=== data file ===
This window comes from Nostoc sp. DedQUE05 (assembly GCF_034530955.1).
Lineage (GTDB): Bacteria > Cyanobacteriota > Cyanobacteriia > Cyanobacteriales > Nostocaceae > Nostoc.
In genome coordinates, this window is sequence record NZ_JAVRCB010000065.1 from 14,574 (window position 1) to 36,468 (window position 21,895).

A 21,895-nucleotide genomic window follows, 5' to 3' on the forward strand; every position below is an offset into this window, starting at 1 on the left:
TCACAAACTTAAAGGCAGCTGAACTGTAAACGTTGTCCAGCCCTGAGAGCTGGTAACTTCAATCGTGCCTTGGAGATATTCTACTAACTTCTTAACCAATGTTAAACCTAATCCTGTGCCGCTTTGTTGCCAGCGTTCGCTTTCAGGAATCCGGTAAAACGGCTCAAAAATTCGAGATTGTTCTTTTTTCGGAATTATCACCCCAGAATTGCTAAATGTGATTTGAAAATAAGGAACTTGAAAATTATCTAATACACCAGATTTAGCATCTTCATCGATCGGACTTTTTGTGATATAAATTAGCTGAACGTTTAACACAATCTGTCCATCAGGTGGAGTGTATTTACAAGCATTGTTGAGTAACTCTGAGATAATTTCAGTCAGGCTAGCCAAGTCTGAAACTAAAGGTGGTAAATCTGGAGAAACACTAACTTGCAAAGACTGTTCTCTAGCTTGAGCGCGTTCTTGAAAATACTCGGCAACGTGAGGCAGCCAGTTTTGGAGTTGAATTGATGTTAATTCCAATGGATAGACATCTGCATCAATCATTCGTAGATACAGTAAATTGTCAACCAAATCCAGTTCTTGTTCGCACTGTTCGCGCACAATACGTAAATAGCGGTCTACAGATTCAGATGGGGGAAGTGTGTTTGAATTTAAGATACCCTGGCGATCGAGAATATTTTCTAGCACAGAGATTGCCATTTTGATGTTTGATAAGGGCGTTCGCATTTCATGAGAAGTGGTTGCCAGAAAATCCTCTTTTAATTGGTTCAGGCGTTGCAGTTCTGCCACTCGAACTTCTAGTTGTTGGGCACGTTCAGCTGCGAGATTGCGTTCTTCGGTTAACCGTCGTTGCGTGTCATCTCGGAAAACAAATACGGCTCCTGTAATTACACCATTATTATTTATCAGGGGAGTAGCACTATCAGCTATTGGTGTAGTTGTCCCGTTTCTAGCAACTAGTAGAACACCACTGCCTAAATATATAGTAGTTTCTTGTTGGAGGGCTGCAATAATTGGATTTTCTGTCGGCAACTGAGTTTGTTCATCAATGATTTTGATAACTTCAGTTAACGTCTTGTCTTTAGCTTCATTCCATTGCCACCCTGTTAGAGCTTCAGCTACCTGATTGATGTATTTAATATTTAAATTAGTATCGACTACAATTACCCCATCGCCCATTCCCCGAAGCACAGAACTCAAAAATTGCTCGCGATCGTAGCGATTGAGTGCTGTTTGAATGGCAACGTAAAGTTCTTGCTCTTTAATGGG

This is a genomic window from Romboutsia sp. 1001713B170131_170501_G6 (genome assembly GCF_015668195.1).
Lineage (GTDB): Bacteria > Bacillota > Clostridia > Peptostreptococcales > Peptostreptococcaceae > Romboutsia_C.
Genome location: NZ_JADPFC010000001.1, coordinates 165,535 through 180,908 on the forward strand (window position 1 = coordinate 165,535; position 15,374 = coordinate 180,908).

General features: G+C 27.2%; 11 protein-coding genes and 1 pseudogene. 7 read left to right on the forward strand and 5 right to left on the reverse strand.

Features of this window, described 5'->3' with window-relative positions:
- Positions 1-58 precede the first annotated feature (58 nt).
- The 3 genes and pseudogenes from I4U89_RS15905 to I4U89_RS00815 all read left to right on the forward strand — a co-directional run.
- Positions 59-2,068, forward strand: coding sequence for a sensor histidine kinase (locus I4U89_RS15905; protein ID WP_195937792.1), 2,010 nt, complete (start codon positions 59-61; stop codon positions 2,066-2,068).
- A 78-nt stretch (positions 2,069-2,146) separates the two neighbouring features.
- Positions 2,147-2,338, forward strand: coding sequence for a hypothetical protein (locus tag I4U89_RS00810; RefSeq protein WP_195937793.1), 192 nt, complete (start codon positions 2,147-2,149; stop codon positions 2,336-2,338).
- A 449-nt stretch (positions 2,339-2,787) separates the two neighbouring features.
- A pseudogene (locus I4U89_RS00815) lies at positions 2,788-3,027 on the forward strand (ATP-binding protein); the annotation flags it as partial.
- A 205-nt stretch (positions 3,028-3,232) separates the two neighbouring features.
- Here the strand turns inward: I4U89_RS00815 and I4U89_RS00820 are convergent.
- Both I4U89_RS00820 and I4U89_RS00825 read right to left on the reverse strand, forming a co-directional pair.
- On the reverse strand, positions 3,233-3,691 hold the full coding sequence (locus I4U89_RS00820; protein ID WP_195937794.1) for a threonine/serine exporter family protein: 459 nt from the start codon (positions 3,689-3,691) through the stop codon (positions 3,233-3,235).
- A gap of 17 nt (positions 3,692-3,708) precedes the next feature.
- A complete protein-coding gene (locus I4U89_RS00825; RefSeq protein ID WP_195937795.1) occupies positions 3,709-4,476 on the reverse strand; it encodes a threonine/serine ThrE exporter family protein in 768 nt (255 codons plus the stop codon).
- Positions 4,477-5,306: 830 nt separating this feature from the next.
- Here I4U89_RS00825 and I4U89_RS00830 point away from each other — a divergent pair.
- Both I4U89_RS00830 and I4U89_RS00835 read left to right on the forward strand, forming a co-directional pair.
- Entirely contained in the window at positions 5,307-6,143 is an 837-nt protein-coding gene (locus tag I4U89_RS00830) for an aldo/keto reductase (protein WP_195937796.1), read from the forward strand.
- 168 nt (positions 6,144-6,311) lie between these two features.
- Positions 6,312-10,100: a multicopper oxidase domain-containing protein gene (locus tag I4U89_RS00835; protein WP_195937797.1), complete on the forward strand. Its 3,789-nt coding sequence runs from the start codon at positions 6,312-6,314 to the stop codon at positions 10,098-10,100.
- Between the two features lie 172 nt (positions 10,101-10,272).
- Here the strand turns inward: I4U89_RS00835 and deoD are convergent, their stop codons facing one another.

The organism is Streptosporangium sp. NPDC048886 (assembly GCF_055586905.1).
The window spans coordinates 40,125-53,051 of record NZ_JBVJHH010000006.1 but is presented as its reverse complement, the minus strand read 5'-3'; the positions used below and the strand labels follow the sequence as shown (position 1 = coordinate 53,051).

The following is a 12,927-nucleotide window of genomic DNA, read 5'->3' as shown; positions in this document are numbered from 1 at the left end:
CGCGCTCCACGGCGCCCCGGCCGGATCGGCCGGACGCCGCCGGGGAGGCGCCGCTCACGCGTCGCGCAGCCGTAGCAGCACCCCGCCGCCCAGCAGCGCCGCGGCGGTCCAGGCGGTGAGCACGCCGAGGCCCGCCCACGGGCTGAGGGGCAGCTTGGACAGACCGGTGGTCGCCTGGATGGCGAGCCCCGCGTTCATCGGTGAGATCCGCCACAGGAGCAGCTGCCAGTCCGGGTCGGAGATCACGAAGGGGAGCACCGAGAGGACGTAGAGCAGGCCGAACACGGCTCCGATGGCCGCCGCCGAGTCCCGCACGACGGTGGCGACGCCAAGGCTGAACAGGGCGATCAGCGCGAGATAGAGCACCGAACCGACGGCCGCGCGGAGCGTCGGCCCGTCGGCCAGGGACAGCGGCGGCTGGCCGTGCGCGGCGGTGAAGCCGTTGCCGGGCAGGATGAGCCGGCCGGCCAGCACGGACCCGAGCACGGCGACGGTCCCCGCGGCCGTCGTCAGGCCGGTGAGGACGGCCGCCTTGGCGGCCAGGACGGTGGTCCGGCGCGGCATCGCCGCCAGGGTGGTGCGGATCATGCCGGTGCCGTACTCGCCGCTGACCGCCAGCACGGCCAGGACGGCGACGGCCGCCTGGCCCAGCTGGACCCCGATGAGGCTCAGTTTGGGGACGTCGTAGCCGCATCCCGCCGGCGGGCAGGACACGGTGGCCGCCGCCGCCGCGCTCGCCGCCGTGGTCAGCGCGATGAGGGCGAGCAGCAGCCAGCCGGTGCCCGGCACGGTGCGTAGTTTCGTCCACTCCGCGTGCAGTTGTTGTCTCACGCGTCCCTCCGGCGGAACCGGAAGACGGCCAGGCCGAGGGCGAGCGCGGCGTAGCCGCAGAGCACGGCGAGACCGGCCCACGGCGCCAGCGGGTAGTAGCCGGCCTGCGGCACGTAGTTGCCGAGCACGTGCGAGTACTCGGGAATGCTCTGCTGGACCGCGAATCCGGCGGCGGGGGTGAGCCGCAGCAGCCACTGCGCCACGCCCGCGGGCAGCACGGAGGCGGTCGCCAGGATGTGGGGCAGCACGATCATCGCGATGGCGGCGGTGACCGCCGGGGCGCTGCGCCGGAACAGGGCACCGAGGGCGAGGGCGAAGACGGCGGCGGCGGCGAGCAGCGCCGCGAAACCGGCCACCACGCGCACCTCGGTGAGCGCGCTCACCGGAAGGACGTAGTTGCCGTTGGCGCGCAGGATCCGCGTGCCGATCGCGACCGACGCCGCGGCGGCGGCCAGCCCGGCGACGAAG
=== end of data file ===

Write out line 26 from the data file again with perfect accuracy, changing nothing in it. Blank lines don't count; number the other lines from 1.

- Both I4U89_RS00830 and I4U89_RS00835 read left to right on the forward strand, forming a co-directional pair.